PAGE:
Whether you’re planning on developing, investing or land-banking, it is important to understand the zoning codes and restrictions that apply to your area of interest.
Australia’s population is set to increase over the next 30 years by 11.8 million people. Rezoning of certain geographic spaces is inevitable, and as we discussed in this recent article, some individuals are able increase the value of their land by tens of million dollars from rezoning alone.
What is zoning?
State and local governments need to plan adequately for the expected population growth to ensure they retain liveability and desirability in their municipalities.
Zoning helps to regulate the spread and type of development that ensues. Each zoning regulation has a corresponding code that effectively falls into one of the following categories.
- Public Use
Each state governs its own framework for zoning and because of this, things are slightly different state to state – we’re going to drill down into Victoria, New South Wales and Queensland to explain it a little bit clearer.
The state Department of Transport, Planning and Local Infrastructure manage the growth and planning of Victoria.
In 2014 the department made some reforms regarding existing zones, deleting nine, implementing five new ones and remodelling an existing 12.
Last year they released their Melbourne Metropolitan Planning Strategy, which sets plans and aspirations to the year 2050. Outside of the metropolitan space, Victoria has been divided up into eight regions each with their own growth plan. View each of the plans here.
The three newly instilled residential zones have recently been reformed too, and provide restrictions on height, space, and style of development – see here for more info.
- Residential Growth Zone – RGZ
- General Residential Zone – GRZ
- Neighbourhood Residential Zone – NRZ
Other zoning codes you may see across Victoria are;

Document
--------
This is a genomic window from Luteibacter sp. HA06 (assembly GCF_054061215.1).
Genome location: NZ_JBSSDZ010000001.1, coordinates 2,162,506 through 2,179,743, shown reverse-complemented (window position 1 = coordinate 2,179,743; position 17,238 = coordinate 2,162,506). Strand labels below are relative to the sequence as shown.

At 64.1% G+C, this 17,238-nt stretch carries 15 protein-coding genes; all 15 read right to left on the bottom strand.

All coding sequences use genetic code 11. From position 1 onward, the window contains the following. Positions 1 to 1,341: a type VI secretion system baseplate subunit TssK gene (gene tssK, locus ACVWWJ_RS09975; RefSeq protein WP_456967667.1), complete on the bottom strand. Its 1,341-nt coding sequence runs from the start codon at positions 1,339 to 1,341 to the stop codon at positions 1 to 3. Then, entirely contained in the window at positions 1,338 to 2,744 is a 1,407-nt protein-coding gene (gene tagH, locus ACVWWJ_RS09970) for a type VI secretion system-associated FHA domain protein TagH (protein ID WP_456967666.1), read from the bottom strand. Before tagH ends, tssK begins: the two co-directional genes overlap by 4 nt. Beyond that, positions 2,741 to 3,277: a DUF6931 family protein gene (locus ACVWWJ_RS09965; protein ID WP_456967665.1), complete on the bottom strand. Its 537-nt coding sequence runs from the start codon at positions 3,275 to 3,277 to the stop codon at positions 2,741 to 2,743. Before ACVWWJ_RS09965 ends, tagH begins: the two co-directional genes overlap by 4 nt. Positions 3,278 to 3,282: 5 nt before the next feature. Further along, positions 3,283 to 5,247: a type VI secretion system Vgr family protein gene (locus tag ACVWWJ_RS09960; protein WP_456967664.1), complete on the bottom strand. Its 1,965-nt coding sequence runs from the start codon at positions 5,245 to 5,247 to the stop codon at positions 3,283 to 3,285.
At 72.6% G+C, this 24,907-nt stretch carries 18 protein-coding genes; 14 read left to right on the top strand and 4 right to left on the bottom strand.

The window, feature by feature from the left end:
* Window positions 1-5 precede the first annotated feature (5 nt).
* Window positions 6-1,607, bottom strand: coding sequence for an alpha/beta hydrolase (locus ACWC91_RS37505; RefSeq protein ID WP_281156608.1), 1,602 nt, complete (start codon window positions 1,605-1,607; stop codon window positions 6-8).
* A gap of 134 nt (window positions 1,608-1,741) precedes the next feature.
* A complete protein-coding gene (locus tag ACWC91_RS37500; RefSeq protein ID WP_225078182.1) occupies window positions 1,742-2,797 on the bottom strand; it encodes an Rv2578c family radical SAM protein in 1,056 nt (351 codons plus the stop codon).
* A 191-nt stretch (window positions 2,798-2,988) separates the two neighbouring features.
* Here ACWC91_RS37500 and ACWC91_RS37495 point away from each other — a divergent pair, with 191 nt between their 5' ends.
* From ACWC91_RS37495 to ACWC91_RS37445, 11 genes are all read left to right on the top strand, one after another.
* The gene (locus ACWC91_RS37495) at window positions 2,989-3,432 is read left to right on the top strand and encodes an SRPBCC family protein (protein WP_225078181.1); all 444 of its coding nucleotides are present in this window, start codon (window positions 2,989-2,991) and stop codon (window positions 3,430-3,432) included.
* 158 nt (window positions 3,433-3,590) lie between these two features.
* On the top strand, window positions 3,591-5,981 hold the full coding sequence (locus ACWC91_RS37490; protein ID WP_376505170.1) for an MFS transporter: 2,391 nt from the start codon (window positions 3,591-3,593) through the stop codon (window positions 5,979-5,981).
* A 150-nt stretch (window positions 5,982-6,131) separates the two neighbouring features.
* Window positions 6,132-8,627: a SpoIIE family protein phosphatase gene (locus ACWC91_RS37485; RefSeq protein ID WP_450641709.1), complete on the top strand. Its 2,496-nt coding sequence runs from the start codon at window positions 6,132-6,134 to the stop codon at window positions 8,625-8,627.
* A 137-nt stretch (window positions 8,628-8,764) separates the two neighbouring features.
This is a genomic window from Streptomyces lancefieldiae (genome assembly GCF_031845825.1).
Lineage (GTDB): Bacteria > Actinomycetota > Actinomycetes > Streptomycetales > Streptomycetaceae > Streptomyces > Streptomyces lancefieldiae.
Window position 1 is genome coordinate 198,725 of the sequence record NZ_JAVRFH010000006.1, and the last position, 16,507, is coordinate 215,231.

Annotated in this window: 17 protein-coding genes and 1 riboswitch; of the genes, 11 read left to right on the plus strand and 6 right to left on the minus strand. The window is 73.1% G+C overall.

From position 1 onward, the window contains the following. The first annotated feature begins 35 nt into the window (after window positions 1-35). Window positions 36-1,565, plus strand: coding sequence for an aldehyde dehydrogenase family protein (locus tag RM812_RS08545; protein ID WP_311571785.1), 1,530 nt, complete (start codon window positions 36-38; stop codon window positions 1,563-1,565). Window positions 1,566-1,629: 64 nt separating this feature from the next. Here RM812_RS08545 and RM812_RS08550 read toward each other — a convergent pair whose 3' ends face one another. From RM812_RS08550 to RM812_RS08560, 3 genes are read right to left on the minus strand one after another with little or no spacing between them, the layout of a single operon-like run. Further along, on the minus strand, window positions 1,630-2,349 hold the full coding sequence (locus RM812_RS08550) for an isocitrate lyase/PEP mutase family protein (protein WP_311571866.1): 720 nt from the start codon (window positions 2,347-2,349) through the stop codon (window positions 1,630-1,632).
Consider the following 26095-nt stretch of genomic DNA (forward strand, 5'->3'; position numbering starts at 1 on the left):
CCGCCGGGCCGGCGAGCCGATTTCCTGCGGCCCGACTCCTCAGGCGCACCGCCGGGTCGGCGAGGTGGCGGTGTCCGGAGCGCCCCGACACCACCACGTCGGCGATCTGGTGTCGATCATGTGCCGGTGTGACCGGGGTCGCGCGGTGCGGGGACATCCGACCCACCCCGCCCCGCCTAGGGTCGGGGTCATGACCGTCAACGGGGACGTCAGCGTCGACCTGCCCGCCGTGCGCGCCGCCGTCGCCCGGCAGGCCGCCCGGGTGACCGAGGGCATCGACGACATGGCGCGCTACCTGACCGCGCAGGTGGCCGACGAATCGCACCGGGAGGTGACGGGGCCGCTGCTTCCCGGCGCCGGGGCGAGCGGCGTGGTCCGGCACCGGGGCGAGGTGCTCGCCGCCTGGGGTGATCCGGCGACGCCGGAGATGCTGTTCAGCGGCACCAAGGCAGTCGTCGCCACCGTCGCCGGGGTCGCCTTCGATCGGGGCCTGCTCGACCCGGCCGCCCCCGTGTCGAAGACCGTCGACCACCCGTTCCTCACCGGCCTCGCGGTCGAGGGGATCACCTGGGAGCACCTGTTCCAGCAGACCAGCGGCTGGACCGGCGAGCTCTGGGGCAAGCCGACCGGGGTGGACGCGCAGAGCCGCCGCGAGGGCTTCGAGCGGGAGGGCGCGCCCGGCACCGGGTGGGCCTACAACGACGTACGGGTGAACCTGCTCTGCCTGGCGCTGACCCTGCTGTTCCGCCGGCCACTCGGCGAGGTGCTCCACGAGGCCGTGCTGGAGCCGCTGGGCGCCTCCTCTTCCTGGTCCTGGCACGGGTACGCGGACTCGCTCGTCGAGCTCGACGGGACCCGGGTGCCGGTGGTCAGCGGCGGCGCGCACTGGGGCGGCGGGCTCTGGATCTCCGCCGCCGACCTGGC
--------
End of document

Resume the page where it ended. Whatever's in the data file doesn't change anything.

- Commercial 1 Zone – C1Z
- Commercial 2 Zone – C2Z
- Low Density Residential Zone – LDRZ
- Mixed Use Zone – MUZ
- Township Zone – TZ
- Rural Living Zone – RLZ
- Green Wedge Zone – GWZ
- Green Wedge A Zone – GWAZ
- Rural Conservation Zone – RCZ
- Farming Zone – FZ
- Rural Activity Zone – RAZ
- Industrial 1 Zone – I1Z
- Industrial 2 Zone – I2Z
- Industrial 3 Zone – I3Z
You can find your relevant planning scheme and which zones are applied here.
New South Wales
The NSW Department of Planning and Environment administers the planning and zoning for the state.
To simplify zoning laws the department established Local Environmental Plans (LEPs) in 2006. These were introduced to guide planning decisions for local government areas. They do this through zoning and development controls, which provide a framework for the way land can be used. You can track current re-zoning proposals here.
You can also view the nine regional plans, the Metropolis of Three – Greater Sydney plans, as well as local community plans on the department website. It is within these plans that you will find the corresponding zone.
Some common codes you are likely to come across are;
- General Residential – R1
- Low Density Residential – R2
- Medium Density Residential – R3
- High Density Residential – R4
- Large Lot (Rural) Residential – R5
- Mixed-Use – B4
Queensland's new planning system came into force in the middle of 2017. Local governments are the key enablers of planning and development across Queensland. They prepare planning schemes — legally binding plans prepared in consultation with the local community and signed off by the Planning Minister — and assess most development applications. Queensland is yet to establish standard state-wide zoning codes so you will need to consult the individual shire’s administration. There are 77 different councils and you can access their individual information and regional plans here.
The state developed a Sustainable Planning Act in 2009 which formed the common system (SPA) of establishing how development applications should be made and assessed for building, subdividing land or changing how an existing building or piece of land is used. Previously under SPA you were not able to officially re-zone an area, but you could apply for Preliminary Approval, which would let you override the planning scheme. This concept has been carried forward into the new Planning Act (2016).
Under the Planning Act (2016) much of the concept from the SPA was retained and much was simplified. 'Variation Request' must be submitted and is supported becomes a 'Variation Approval'. These are often site specific and can have different effects over the existing planning scheme for the area. This small booklet provides a brief overview of the Planning Act (2016).
Understanding your local council
While it is the state government that establishes the planning and zoning regulations, it is the local councils that apply them in a local context. It pays to be wary of the specific codes and restrictions that apply in each municipality of your given project – they may vary and your success is often intrinsically linked to the rules set down by (and your relationship with) the governing body.